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Polar vortex shift has Wisconsin shivering, with no end in sight to bitter cold

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Forecasters have been warning for about a month that a weakening in the polar vortex could send bitter cold plunging into Wisconsin.

It took longer than initially predicted, but the frigid cold arrived last weekend and shows no signs of leaving, possibly turning into the coldest stretch in Madison history by one measure.

Many areas could record their first measurable snowfall of the season, as strong winds will help draw in cool air from Canada and create travel problems due to crosswinds.

Madison’s longest string of consecutive days with a daytime high temperature of 10 degrees or less is 10, which occurred in January 1963, followed by seven in January 1994, according to Steve Ackerman and Jonathan Martin, UW-Madison professors.

The high for Madison was 6 on Saturday, zero on Sunday, and 5 on Monday, and the highest high forecast for the next week by the National Weather Service and 27 Storm Track is 10.

The harshest cold of winter so far has left some locations below zero for more than two days — Fargo, North Dakota, last recorded a temperature above zero on Friday night — and there is no sign of the cold easing, AccuWeather said.

“Unfortunately for people who really mind the cold, arctic air is going to remain entrenched over much of the North Central states into this weekend," AccuWeather senior meteorologist Alex Sosnowski said, adding that it is “likely to get even more extensive by this weekend.”

Legendary icebox International Falls, Minnesota saw a low of 36 below on Monday, cold enough for boiling water to be thrown into the air and turn into ice crystals before hitting the ground, and for jeans to freeze solid so they can stand on their own.

The arctic cold boosted ice coverage on Lake Erie from 8% to 43% from 7 a.m. to 7 p.m. on Sunday, AccuWeather broadcast meteorologist Geoff Cornish said. Overall ice coverage for the entire Great Lakes is 18.7%, up from 12.6% on Saturday, according to the Great Lakes Environmental Research Laboratory.

Southern Wisconsin other than Milwaukee, Racine and Kenosha counties was under a wind chill advisory until 9 a.m., with the temperature tumbling to 17 below at 6:53 a.m. at the Dane County Regional Airport, the National Weather Service said. Light winds meant wind chills were only slightly worse.

Additional wind chill advisories may be needed from later this week into the weekend, NWS meteorologist Chris Stumpf said.

The Weather Service said there is potential for widespread light snow Thursday afternoon into early Friday morning. Up to 3 inches could fall in Milwaukee and other parts of southeastern Wisconsin, up to 2 inches in Janesville and Sheboygan, and up to an inch from Madison to Wausau and Eau Claire.

In Madison on Tuesday, look for mostly sunny skies, a high near 8, and northwest winds around 5 miles per hour developing in the morning producing wind chill values of 20 below to 10 below.

After an overnight low around 5 below, Wednesday should be partly sunny, with a high near 9 and north winds around 5 miles per hour developing in the morning producing wind chill values of 10 below to zero.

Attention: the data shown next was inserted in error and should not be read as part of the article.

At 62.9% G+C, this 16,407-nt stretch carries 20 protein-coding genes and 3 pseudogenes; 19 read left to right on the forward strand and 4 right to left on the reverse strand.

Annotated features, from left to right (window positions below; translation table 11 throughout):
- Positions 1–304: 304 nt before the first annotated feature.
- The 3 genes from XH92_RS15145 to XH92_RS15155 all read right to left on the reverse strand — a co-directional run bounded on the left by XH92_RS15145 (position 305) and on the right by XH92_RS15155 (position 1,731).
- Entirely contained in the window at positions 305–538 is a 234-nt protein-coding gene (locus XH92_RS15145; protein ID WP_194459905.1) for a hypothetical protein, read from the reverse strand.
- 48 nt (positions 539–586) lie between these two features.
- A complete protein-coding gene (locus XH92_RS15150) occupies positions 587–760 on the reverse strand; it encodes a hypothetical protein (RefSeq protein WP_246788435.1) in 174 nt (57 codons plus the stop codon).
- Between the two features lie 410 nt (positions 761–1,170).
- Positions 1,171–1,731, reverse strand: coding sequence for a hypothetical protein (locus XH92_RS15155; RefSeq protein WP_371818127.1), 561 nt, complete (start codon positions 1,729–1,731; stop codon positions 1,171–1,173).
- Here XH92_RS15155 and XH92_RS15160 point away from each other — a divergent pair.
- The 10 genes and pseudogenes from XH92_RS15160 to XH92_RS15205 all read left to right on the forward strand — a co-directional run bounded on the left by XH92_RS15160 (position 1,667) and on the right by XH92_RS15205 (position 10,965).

After a low overnight Wednesday into Thursday around 5 below, Thursday’s forecast features a 30% chance for snow after noon, mostly cloudy skies, a high near 9 and north winds at 5 to 10 mph.

Chances for snow are 50% Thursday night, and 20% Friday night through Saturday night.

Skies over Madison should be mostly cloudy Friday and Saturday, and partly sunny Sunday and Monday, with highs near 6, 5, 6 and 10, and lows Thursday night through Sunday night around 4 below, 8 below, 8 below and 11 below.

27 Storm Track meteorologist Max Tsaparis forecasts a few flurries possible Wednesday, light snow possible late on Thursday into Friday morning, and flurries possible Saturday.

Tsaparis said highs for Madison Tuesday through Monday should be near 9, 9, 9, 8, 4, 3 and 7, and overnight lows around 7 below, 4 below, 1 below, 4 below, 11 below and 16 below.

Monday’s high in Madison was 5 at 4:05 p.m., 24 degrees below the normal high and 50 degrees below the record high of 55 for Feb. 8, set in 1925.

Monday’s low in Madison was 10 below at 11:58 p.m., 23 degrees below the normal low and 12 degrees above the record low of 22 below for Feb. 8, set in 1899.

A surge of cold air from Canada will make for the coldest conditions in the region since last winter, setting the stage for a potentially stormy winter.

Officially, 0.01 inches of precipitation was recorded at the Dane County Regional Airport on Monday, boosting Madison’s February total to 0.34 inches, 0.01 inches below normal. The meteorological winter (December through February) precipitation total (rain plus snow converted to liquid) rose to 2.74 inches, 0.58 inches below normal. Madison’s 2021 precipitation total rose to 1.61 inches, 0.3 inches above normal.

Madison’s record precipitation for Feb. 8 is 0.93 inches in 1900.

The 0.2 inches of snow on Monday boosted Madison’s February total to 3.7 inches, 0.4 inches above normal. For meteorological winter, Madison has received 34.2 inches, 4.5 inches above normal. For the snow season (since July 1), Madison has received 36.5 inches, 2.7 inches above normal.

Madison’s record snowfall for Feb. 8 is 5.2 inches in 1994.

Madison’s official snow depth is 13 inches.

Photos: Remembering huge snowstorm that hit Madison in April 1973


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